I was born and raised up in New Orleans. My grandparents and my parents came in about 1975 to 1980—about there….Archbishop Hannon…went out to the refugee camps to kind of reach out to the Vietnamese community….He knew about an apartment complex here that was actually built for the NASA workers….[But] in 1975, they had the white flight. The NASA workers, they moved Uptown or to Metairie, so then this apartment complex was left vacant.  It had 400 units. So Archbishop Hannon went to the refugee camps and invited the Vietnamese priests to come to New Orleans East.  Wherever the Vietnamese priests went, the community followed them.  That’s how we migrated to New Orleans.

What is the relationship between the Mary Queen of Vietnam Church and the CDC?
The community leaders of the church formed us. We have a partnership….We work together on many projects.  We had a community cleanup the other week, and we worked with them to get volunteers. Then they made food, so we worked with them really closely.

What was it like right after Katrina?
I sneaked back in two weeks after the storm just to see how the condition of my dad’s house was and pick up some clothes, and the condition was really bad at the time.  It was kind of like a ghost town here in New Orleans East.  I came back permanently in November 2005.  Not that many people returned.  It was mainly community leaders, maybe some families here and there.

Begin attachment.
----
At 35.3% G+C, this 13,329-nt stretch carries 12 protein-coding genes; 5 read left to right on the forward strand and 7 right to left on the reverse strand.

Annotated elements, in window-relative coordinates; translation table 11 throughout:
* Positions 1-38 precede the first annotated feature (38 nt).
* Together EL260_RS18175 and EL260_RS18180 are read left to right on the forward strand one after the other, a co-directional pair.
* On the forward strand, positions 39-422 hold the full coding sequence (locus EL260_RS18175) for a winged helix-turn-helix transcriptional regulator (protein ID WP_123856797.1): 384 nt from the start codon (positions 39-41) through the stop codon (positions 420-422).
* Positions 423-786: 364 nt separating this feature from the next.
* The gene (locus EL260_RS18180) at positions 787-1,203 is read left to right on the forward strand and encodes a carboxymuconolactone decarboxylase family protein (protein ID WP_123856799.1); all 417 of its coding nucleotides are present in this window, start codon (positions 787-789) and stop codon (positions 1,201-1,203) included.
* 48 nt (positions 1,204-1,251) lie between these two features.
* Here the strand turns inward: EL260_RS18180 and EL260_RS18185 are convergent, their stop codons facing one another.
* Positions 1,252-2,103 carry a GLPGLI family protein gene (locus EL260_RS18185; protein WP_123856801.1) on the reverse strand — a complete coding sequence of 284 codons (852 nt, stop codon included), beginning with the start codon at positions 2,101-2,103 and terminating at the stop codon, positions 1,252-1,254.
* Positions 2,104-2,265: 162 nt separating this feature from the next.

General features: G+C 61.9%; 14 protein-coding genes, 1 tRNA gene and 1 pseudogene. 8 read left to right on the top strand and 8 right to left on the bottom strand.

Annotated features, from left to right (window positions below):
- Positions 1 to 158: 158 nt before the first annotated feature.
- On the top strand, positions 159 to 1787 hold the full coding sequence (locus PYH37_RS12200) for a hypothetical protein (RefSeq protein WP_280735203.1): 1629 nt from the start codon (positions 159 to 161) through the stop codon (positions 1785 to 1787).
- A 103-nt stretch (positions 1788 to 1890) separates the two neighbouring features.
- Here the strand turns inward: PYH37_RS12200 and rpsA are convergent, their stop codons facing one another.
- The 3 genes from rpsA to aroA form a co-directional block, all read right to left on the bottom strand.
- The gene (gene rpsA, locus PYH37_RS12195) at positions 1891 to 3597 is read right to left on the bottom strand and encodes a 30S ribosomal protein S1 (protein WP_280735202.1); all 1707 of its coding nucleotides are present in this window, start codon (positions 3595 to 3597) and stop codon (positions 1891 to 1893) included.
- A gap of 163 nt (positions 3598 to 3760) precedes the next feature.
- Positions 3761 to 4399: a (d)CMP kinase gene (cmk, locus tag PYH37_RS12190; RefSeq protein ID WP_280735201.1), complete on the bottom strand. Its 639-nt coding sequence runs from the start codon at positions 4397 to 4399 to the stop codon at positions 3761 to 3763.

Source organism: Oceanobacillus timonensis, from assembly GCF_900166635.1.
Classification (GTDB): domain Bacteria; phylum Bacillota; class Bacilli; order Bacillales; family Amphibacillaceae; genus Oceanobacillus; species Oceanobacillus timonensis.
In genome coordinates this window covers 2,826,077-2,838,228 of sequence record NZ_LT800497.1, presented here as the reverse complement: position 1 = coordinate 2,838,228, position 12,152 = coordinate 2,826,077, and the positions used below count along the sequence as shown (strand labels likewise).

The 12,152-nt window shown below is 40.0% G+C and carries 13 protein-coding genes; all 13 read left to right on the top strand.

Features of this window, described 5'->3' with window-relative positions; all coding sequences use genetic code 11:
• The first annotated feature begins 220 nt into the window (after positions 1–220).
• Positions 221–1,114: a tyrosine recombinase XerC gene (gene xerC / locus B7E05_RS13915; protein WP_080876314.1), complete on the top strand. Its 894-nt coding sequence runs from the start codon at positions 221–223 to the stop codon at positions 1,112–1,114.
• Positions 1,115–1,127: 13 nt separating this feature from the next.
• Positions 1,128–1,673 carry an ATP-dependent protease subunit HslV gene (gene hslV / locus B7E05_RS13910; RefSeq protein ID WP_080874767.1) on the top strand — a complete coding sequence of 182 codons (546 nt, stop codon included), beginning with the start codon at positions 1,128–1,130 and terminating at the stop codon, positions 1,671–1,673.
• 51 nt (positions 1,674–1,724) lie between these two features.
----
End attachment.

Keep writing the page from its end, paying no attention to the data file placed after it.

I think if you drove around the community back in November 2005—some houses you would notice. They would be inside with the candles because we didn’t have electricity. We didn’t have water at the time.  So everything was at the church. Everybody stayed at the church.  They got water.  They got food at the church.  So the main focus after Hurricane Katrina was going to the church, which gave out a lot of relief assistance.

What have been some of the CDC’s biggest successes?
We were able to work with FEMA and the city to get 199 trailers, and this was in December of 2005 or about there.  It was when the community really needed the trailers to come back to rebuild, because when they come back and clean their houses, they need a place to stay….

We’ve gotten $12 million for the senior housing, that low-income housing tax credit that I helped to put together.  We’ve opened two health clinics in the community so far, both in partnerships with major hospitals in the city.  We opened an intercultural charter school, K through 5.  Next year we’ll be expanding K through 6.  We’ve acquired 20 acres of land for the open farm, and we’ll successfully close down the Chef Menteur landfill. We’ve helped business owners with about $1.2 million in grants and loans to open their business—so major accomplishments.